Magnetic thin film memory elements'have a high switching velocity or speed and an excellent temperature characteristic. It is difficult, however, to increase the capacity of thin film memory elements, since the magnetic circuits of such elements themselves generally become open magnetic circuits. Moreover, since magnetic thin film memory elements are operated by a word selection system, peripheral circuits, such as the driving circuit and the selecting circuit of the memory device, may become complicated and complex and the equipment becomes expensive when the capacity ofthe memory device is increased.

The principal object of the present invention is to provide a new and improved method of manufacture of annular magnetic cores.

An object of the present invention is to provide a method of manufacture of annular magnetic cores which produces magnetic cores which do not have the disadvantages or defects of known cores.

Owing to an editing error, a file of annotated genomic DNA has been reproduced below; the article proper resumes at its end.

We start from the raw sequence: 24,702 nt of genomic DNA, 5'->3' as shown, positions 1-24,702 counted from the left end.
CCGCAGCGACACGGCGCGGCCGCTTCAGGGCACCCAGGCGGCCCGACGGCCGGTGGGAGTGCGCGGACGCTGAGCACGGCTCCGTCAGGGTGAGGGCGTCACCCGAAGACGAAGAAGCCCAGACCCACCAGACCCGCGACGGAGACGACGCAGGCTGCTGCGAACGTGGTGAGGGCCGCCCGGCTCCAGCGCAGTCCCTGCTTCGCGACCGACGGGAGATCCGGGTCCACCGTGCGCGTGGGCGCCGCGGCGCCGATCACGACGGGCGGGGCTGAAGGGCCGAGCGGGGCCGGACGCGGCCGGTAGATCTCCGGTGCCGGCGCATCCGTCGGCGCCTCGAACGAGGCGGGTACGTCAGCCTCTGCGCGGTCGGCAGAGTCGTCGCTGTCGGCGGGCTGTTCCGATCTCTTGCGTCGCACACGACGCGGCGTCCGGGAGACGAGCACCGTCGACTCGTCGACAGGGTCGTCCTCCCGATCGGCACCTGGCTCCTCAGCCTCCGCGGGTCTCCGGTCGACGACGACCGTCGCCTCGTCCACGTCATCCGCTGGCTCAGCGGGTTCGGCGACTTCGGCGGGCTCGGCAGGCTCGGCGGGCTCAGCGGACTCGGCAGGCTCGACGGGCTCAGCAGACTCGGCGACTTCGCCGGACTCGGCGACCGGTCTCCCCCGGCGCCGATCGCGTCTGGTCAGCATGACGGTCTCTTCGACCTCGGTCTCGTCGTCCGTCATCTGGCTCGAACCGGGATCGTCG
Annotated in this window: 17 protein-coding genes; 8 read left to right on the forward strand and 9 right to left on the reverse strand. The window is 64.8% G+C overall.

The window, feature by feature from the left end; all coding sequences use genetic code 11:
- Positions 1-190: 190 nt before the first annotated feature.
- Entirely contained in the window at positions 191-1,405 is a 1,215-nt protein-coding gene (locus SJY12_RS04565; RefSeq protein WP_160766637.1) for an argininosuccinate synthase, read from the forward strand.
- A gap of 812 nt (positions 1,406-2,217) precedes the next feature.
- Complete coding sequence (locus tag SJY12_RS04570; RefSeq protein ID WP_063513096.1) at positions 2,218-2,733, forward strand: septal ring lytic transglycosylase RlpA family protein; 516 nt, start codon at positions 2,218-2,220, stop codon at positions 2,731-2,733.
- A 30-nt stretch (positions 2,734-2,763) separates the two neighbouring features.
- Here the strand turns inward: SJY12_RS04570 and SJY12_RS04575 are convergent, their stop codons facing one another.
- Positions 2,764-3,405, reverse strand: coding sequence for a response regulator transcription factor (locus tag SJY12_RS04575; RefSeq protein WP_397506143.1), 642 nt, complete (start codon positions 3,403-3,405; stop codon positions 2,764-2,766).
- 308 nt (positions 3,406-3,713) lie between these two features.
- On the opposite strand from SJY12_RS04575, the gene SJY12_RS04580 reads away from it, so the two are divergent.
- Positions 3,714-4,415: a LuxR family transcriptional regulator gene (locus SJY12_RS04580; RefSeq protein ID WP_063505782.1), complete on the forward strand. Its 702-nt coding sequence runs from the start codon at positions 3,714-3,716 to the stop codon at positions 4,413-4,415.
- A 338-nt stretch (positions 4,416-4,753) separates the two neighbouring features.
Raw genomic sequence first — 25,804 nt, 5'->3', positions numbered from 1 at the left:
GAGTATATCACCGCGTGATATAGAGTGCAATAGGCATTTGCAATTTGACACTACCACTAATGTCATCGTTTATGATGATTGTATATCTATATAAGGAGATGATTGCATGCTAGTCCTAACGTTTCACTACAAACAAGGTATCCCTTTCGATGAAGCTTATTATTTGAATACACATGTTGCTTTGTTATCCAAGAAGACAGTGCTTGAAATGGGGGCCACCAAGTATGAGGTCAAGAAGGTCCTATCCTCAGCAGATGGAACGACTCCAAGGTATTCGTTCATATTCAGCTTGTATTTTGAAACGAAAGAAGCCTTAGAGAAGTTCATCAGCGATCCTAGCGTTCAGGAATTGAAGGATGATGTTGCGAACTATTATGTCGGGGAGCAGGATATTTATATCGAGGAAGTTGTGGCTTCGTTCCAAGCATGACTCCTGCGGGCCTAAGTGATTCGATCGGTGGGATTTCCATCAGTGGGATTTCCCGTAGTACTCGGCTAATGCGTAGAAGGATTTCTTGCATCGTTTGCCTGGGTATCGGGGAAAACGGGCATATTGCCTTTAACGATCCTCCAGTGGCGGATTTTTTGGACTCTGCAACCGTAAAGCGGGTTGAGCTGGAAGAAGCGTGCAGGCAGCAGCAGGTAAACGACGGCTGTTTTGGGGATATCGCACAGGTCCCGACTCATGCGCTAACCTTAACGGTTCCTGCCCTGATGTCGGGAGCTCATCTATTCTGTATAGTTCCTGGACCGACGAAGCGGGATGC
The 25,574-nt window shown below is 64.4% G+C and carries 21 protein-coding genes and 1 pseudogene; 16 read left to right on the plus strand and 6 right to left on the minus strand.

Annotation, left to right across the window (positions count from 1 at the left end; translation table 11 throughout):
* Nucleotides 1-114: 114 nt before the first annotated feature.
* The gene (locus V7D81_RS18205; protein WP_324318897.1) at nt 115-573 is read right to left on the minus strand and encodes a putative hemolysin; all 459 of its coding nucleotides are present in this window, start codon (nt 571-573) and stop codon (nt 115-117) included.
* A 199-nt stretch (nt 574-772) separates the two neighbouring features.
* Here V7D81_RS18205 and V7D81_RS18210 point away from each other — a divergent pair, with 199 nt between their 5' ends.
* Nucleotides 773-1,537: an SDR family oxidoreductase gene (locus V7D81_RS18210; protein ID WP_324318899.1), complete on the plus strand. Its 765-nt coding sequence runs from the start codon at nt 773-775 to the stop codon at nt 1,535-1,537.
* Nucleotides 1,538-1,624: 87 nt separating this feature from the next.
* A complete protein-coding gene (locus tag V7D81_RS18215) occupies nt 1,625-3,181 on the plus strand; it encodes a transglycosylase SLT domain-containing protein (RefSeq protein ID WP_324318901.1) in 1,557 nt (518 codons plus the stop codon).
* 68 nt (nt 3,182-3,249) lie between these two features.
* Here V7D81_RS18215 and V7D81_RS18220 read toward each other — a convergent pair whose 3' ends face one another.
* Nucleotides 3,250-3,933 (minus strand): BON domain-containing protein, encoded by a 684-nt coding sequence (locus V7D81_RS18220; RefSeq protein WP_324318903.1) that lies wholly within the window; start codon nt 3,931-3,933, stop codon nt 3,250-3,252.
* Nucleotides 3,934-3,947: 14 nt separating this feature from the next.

An object of the present invention is to provide a method of manufacture of annular magnetic cores which produce magnetic cores of small size which are operable by very little electrical energy.

An object of the present invention is to provide a method of manufacture of annular magnetic cores which produces magnetic coreswhich are operable by. current coincidence selection.

An object of the present invention is to provide a method of manufacture of annular magnetic cores which produces magnetic cores having a high switching speed and an excellent temperature characteristic.

An object of the present invention is to provide a method of manufacture of annular magnetic cores which is effective, efficient and reliable.